In the Phase 2 LOTIS-2 clinical trial, researchers evaluated the safety, efficacy, and tolerability of Loncastuximab tesirine for patients with aggressive diffuse large B-cell lymphoma (DLBCL). While there are treatment options available for DLBCL, an estimated 33% of patients either relapse while on treatment or do not respond to treatment. Thus, new therapies are needed to improve patient outcomes within this population. In a news release from late July 2021, researchers from the MUSC Hollings Cancer Center shared that, according to clinical trial results, Loncastuximab tesirine showed promise for treating DLBCL. Interested in learning more? The full study results can be found published in The Lancet Oncology.
So what exactly is Loncastuximab tesirine? According to an April 2021 article from Cancer Network, Loncastuximab tesirine is:
a CD19-directed ADC designed to bind irreversibly to DNA to create highly potent interstrand cross-links that block DNA strand separation, therefore disrupting essential DNA metabolic processes such as replication and ultimately resulting in cell death.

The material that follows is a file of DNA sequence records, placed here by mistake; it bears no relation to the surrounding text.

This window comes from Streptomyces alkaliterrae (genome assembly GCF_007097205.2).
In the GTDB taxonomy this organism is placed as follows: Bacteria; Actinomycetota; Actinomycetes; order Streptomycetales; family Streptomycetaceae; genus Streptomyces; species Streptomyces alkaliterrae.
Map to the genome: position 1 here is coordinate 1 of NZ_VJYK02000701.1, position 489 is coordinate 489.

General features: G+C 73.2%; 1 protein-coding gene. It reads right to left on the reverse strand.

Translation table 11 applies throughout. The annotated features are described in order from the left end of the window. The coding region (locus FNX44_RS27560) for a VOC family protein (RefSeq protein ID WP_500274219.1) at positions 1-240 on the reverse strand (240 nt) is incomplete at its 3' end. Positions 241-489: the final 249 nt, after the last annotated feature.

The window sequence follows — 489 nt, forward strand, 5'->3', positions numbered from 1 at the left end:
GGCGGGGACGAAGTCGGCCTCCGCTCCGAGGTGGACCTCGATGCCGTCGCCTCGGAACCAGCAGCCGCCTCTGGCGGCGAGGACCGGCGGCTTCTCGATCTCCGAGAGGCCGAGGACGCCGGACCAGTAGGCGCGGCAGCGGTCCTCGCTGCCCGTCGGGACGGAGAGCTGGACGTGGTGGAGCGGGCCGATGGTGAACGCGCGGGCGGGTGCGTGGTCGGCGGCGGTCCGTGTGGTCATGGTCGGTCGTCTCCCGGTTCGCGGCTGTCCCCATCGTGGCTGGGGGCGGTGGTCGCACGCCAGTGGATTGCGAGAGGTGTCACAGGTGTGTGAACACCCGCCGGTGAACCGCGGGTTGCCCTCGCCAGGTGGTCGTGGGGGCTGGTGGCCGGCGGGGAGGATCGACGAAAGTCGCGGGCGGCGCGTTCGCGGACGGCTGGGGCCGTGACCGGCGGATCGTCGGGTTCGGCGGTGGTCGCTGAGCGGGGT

During the open-label clinical trial, patients (aged 18+) with refractory or relapsed DLBCL received Loncastuximab tesirine treatment. To join the trial, patients must have previously tried at least 2 additional treatments. Altogether, 145 patients enrolled. As many of these patients were considered difficult to treat, this clinical trial was extremely beneficial in adding that deeper understanding to the data. The intravenous therapy works by binding to CD19, which is often expressed on lymphoma B cells. Findings from the study include:
- Altogether, the overall response rate was 48%. This means that approximately half of all patients responded to treatments. Of those who responded, 50% achieved a complete response while the remaining 50% achieved a partial response.
- Loncastuximab tesirine was relatively safe and well-tolerated. Common side effects included thrombocytopenia (low platelet count) and neutropenia (low white blood cell count). During treatment, 8 patients died. However, none of these deaths were attributed to Loncastuximab tesirine.
Diffuse Large B-Cell Lymphoma (DLBCL)
Diffuse large B-cell lymphoma (DLBCL) is considered the most common non-Hodgkin’s lymphoma (NHL) subtype. Altogether, an estimated 18,000 people are diagnosed with DLBCL each year. This aggressive and fast-growing cancer impacts B lymphocytes. While DLBCL can affect those of all ages, it most often forms in the lymph nodes of those ages 60+. Additional risk factors include being male, having an autoimmune disease, being immunocompromised, or having a family history of DLBCL. Symptoms include:
- Painless lymph node inflammation
- Unintended weight loss
- Night sweats
- Shortness of breath
- Abdominal or chest pain
- Diarrhea and/or rectal bleeding (if spread to the abdomen)